So good teeth help you land a good job, right? According to research, yes. A 2008 Columbia University study called “The Economic Value of Teeth” linked better oral health to higher wage earnings, mostly for women; and one of the authors of a 1994 study published in the American Economic Review -- who later wrote the book Beauty Pays -- has very publicly pronounced that good teeth make people more attractive and therefore more employable.
That’s why despite having a squeezed Medicaid budget, Massachusetts restored cosmetic dental coverage for its beneficiaries last year. The state had cut $80.6 million from its adult restorative dental benefits, which included things like root canals and dentures, in FY 2011. The next year, however, the state added a few services back -- in particular, fillings for front teeth -- not only because the state coffers had started to rebound, but because officials saw those benefits as a tool to boost the economy.
“Part of the rationale for [restoring benefits] was the perspective, which is supported by literature, that individuals who have a poor dental condition have a difficult time of finding a job,” says Julian Harris, director of the Massachusetts Medicaid office. “This would help our members to enter and stay in the workforce and to contribute to the economic development of the commonwealth.”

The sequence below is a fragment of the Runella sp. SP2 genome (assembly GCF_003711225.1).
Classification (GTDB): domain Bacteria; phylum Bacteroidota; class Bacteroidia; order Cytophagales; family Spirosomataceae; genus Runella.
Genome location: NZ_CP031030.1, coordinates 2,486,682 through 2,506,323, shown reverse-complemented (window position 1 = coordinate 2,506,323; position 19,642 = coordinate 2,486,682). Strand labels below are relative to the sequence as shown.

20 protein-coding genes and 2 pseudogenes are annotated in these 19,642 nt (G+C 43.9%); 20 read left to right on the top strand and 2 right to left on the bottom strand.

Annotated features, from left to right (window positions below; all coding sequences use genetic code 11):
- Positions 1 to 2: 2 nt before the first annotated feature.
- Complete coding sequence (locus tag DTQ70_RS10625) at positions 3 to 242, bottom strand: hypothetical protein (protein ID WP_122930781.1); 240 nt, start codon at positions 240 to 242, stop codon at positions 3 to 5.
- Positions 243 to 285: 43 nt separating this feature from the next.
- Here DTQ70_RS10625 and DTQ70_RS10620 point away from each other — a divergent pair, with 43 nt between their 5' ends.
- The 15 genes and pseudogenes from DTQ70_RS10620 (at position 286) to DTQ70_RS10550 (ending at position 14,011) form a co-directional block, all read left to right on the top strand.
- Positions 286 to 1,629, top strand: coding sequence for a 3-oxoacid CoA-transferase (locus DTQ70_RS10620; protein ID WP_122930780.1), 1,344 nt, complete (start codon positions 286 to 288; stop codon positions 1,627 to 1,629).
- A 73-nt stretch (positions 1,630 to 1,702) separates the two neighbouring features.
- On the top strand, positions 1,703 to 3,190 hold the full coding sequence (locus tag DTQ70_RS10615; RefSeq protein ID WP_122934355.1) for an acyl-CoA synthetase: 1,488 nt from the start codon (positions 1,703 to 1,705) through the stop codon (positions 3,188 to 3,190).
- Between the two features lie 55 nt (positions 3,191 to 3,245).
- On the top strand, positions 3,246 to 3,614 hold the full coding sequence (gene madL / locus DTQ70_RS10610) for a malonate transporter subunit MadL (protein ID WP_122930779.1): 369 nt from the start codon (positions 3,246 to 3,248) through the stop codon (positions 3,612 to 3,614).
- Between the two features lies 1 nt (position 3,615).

This year, Gov. Deval Patrick has proposed fully restoring comprehensive adult dental benefits to the Medicaid program for the second half of FY 2014 -- a move that will cost the state about $69 million.
According to a policy report by the American Dental Association, only 13 state Medicaid programs (which no longer includes Massachusetts) currently provide comprehensive adult dental services while seven states offer no dental coverage for low-income adults at all.
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While it’s difficult to know if viewing Medicaid dental coverage as an economic development tool is a notion that will catch on, there are reasons to think that it could or, at least, should. The program’s population is low-income, often in an unstable work environment or fluctuating between having work and looking for it.
“There are people who would say: ‘The best health outcome is getting a job. The best economic recovery is getting a job,’” says Matt Salo, executive director of the National Association of Medicaid Directors (NAMD). “This is a population that's much more in flux and perhaps less in control of their job destinies. So from that perspective, it does make some sense.”
But then there’s an unfortunate quagmire in play when it comes to Medicaid dental coverage: the relationship between Medicaid and dentists has historically been sour. From the dentists’ perspective, they’re tired of dental coverage being the first item on the chopping block when times get tough and states have to make cuts.
“There are only so many places you can cut,” Salo says. “If you have to cut benefits, adult dental benefits are in essence one of the only things that you can just get rid of.”